This is a fully cooperative game, but you also need to complete your personal story beats, which requires that you prioritize certain stat upgrades on your player sheet. This, then, injects some light tension as you pick action options that will occasionally block others from a desired action.
The game doesn’t seem to penalize you greatly for this through most of the game. So long as a handful of critical options are selected at key points, everyone can lumber toward their personal goals at more or less the same pace. The game seems designed to last about as long as most will need to complete 4 of 5 of their story beats, with some luck pushing some to 5, and bad luck pushing others to 3.
I actually enjoy this dynamic. Some games that attempt semi-coop elements fall on their faces, for varying reasons related to the selfish vs. selfless dichotomy. Forgotten Waters avoids this problem by making it worthwhile for everyone to work toward their story beats, even if you occasionally irk a crewmate with a decision.
Length and Player Count in Forgotten Waters
The game holds up to seven (7) players, which seems a bit much to me. My own plays have topped out at 6P, and the sweet spot for me seems to be 5P, but I could envision some larger groups making this work.
The play length seems more problematic to me. At up to 240 minutes, a full four hours, this is very much at odds with the playful, almost cartoonish theme the game sets forth. There’s an option to “Save” your game midway and continue it later, but realistically, this will only work for groups that 1) meet regularly and 2) always have the same group.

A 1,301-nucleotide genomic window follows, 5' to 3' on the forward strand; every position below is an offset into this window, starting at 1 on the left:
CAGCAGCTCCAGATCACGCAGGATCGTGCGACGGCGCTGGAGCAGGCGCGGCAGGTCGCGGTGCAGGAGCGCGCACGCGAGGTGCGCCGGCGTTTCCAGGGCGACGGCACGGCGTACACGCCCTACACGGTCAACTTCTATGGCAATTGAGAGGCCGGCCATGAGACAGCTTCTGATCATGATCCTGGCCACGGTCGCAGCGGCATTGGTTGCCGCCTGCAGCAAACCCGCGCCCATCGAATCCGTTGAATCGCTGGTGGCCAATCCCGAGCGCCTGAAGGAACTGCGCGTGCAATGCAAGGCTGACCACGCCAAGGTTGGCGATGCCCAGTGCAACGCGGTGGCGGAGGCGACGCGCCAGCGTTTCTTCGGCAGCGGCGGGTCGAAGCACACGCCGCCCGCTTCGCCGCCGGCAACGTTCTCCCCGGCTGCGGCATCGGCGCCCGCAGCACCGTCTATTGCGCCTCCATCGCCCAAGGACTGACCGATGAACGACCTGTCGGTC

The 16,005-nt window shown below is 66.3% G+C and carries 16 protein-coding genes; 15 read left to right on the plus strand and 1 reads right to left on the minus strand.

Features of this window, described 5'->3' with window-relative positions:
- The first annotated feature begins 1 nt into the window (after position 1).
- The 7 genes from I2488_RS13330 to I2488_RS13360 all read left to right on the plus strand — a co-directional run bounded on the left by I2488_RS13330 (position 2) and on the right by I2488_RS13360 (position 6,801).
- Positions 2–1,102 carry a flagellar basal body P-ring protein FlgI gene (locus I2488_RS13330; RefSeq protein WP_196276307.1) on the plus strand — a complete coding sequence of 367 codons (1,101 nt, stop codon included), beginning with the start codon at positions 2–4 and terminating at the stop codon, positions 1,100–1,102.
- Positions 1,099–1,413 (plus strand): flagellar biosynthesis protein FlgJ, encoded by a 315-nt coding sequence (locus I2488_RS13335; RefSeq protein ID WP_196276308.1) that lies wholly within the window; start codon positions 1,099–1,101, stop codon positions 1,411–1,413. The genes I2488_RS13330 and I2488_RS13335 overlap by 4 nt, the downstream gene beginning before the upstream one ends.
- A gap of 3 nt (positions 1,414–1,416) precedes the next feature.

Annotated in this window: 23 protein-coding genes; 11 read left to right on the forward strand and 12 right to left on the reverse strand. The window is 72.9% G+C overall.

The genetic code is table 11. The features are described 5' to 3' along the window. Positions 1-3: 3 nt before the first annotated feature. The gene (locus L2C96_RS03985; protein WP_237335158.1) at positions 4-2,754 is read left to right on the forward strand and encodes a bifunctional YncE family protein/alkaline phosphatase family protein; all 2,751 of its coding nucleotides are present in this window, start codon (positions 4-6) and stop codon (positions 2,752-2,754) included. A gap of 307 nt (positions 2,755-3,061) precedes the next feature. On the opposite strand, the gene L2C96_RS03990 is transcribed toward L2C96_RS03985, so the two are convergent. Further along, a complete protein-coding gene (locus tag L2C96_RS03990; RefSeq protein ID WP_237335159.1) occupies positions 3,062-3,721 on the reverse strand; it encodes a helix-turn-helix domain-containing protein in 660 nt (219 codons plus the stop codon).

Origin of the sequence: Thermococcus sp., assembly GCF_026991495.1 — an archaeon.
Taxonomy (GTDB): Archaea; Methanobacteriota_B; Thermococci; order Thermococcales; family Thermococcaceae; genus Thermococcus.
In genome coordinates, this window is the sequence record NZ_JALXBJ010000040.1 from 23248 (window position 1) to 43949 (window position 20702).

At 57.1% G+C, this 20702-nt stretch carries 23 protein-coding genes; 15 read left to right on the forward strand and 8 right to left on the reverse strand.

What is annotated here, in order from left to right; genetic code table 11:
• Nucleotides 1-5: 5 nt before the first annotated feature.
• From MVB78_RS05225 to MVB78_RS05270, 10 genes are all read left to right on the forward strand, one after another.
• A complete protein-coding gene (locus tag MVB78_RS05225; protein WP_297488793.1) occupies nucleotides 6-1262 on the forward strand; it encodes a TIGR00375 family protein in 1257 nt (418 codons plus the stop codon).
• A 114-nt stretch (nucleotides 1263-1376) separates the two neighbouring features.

To play devil’s advocate to my own critique, play length hasn’t been an issue with my group, but missions have also legitimately lasted about 3.5 hours, and we were playing on nights where we knew it would be our only game for the night.
If you play in a game club, for example, with a rotating cast of players, this may never be able to hit the table.
I love epic games that take a while but justify the large investment of time. But at four hours, Forgotten Waters is entering Twilight Imperium territory. I don’t think I’ll be alone in saying that it could stand to shave at least some of that time off. It shares this problem with Tales of the Arabian Nights, but Tales is more easily house-ruled to shorten play time. In the app-managed world of Forgotten Waters, there is no such option.
The time allows for full narrative arcs, yes. There’s a true sense of satisfaction at a completed mission. But I also can’t help but feel like more cautious use of longer voiceovers, and maybe truncating story arcs from 5 segments to 4 (and/or reducing the number of sub-goals within a mission by one) could have cut 30-90 minutes off of sessions, but without sacrificing what makes the game great.